Geo-block busting ISP gets thumbs up from Chapman Tripp
[UPDATE: Fyx axed its Global Mode on May 15. Shortly afterwards it was revealed Fyx' parent company Maxnet had been bought by Australia's Vocus - whose CEO told NBR he was broadbly supportive of ]Fyx' Global Mode, but wanted to shift Maxnet's focus away from the home market.[
May 10: NBR ONLINE asked Chapman Tripp senior associate Justin Graham for his comment on Fyx's new internet service, which lets New Zealanders beat geographic restrictions on US commercial download providers such as Netflix (whose content is ordinarily blocked to IP addresses from outside the US)..
Mr Graham - a specialist in intellectual property law - gave the service a green light from the standpoint of New Zealand law.
"I’d expect to see increasing activity in this kind of space. It is consistent with New Zealand’s policy on intellectual property, parallel importing and geographical restrictions, namely that geographical restrictions are not consumer-friendly and New Zealand consumers should be able to access copyright content in a competitive and cost-effective environment," he said.
But, as with a New Zealander accessing iTunes US, you could be violating a media provider's commercial terms - giving it the option to cut off your sevice (should it wish to lose a paying customer).
"Whether use of 'global mode' ISPs would prompt contractual responses from content providers would be an interesting issue; a facilitative response would probably ultimately be more beneficial," Mr Graham said.
The Chapman Tripp lawyer was not aware of any other ISP in the world that offered a global mode.
I’m picking there’ll be others following suit in fairly short order though."
New ISP offers access to geo-blocked sites like Netflix
May 8: A new internet service provider, offers a "Global Mode" that "offers greater access to the internet by circumventing geographical restrictions placed on the certain internet services."
FYX ("Fix"), launched on May 4 as a sub-brand of established ISP Maxnet, holds the tantalising promise that its users will be able to directly access US based-commercial download services such as Hulu and Netflix, and the likes of the BBC's iPlayer - all of which offer a motherlode of street-legal movies and TV shows for download, but are "geo-blocked" to stop people outside their parent countries accessing them.
More technical users already use a range of workarounds to access the likes of Netflix.
FYX promises to take geo-block beating into the mainstream.
Pay as you go
The new ISP is also offering an un-capped pay-by-the gigabyte approach of 34 cents per GB - albeit on top of a $34.34 a month (with a phone line) or $59.34 a month (naked DSL) base fee.
There is only one payment option: by credit card.
“It’s about offering a much bigger internet to New Zealanders – the type of internet the rest of the world have had access to for years,” says Chief Internet FYX-er Andrew Schick.
"There is a bunch of stuff on the internet that a few of us didn't have the freedom to access - at least without stealing it, and we aren't into that. So we decided to FYX the internet by removing some of the barriers that were getting in the way of great choice."
Perhaps wary of legal complications, FYX's website adds, "It's important to remember that first and foremost we are an ISP. We are not a content provider, we just do our hardest give you the freedom you deserve."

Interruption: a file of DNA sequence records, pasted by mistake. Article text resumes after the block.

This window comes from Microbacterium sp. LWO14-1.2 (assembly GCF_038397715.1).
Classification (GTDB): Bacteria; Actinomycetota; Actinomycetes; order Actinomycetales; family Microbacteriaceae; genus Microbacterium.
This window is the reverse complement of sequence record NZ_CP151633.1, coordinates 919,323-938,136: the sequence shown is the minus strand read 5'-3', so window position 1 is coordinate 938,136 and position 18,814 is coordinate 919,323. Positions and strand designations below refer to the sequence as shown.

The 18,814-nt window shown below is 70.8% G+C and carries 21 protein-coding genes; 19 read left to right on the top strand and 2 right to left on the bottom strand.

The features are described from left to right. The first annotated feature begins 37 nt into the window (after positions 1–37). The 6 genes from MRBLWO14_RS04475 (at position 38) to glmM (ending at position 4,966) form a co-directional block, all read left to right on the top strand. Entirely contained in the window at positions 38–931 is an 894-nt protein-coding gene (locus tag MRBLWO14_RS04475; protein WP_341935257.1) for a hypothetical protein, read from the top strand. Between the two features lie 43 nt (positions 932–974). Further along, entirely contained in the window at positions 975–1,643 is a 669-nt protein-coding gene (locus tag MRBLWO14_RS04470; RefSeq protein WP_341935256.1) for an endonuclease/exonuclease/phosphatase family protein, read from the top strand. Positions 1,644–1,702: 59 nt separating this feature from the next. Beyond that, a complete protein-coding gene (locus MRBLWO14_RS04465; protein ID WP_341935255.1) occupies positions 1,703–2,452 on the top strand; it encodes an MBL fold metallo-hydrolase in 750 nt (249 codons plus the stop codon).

My Schick was coy on specifically promoting access to the likes of Hulu and Netflix. When NBR ONLINE raised them, he offered only " the services you mentioned are some of many services able to be used."
Earlier, NBR asked Chapman Tripp intellectual property specialist Justin Graham about a similar situation: accessing the US version of iTunes from New Zealand.
The lawyer said that while the arrangement would break Apple's terms and conditions (so far without consequence for your correspondent), it probably did not break the law - and that there is certainly not any issue with the so-called three strikes law.
"The advent of FYX is a fascinating development," New Zealand Computer Society CEO Paul Matthews told NBR ONLINE.
"While many tech-savy kiwis already access overseas content services, preferring to access a legitimate service supposedly illegitimately rather than accessing content from more murky sources, there has still been uncertainty around the legality of doing so from New Zealand. If nothing else, this development pushes the issue."
"I suspect if they're openly marketing Global Mode, the legality will be put to the test in court."
For Mr Matthews, the key message is that the Internet is global. "Enforcing content access based on location is enforcing an 'offline' business model on the online world. That model was always going to break sooner of later. Hats off to Maxnet for pushing the issue."
Sky TV threat
Sky TV and TVNZ have local download rights to most events, movies and shows wrapped up, badly stunting the likes regional contenders such as Quickflix, and the movie and (wholly absent) TV sections of the local incarnation of iTunes.
CEO John Fellet has always maintained his company does not hold a near-monopoly, as it faces new-technology threats from so-called over-the-top content providers such as iTunes and Netflix (at least to a degree. Beyond entertainment programming, the All Blacks and other NZ sports teams will remain a trump card for the pay TV broadcaster).
Today, his prophesy seems a lot more real.
Big ISP to follow?
Keep watching this space.
The head of one of the Big Five ISPs told NBR he was seriously considering launching a new service that would let customers beat geo-blocking.
If FYX doesn't run into any flak, expect him to seriously consider making a run.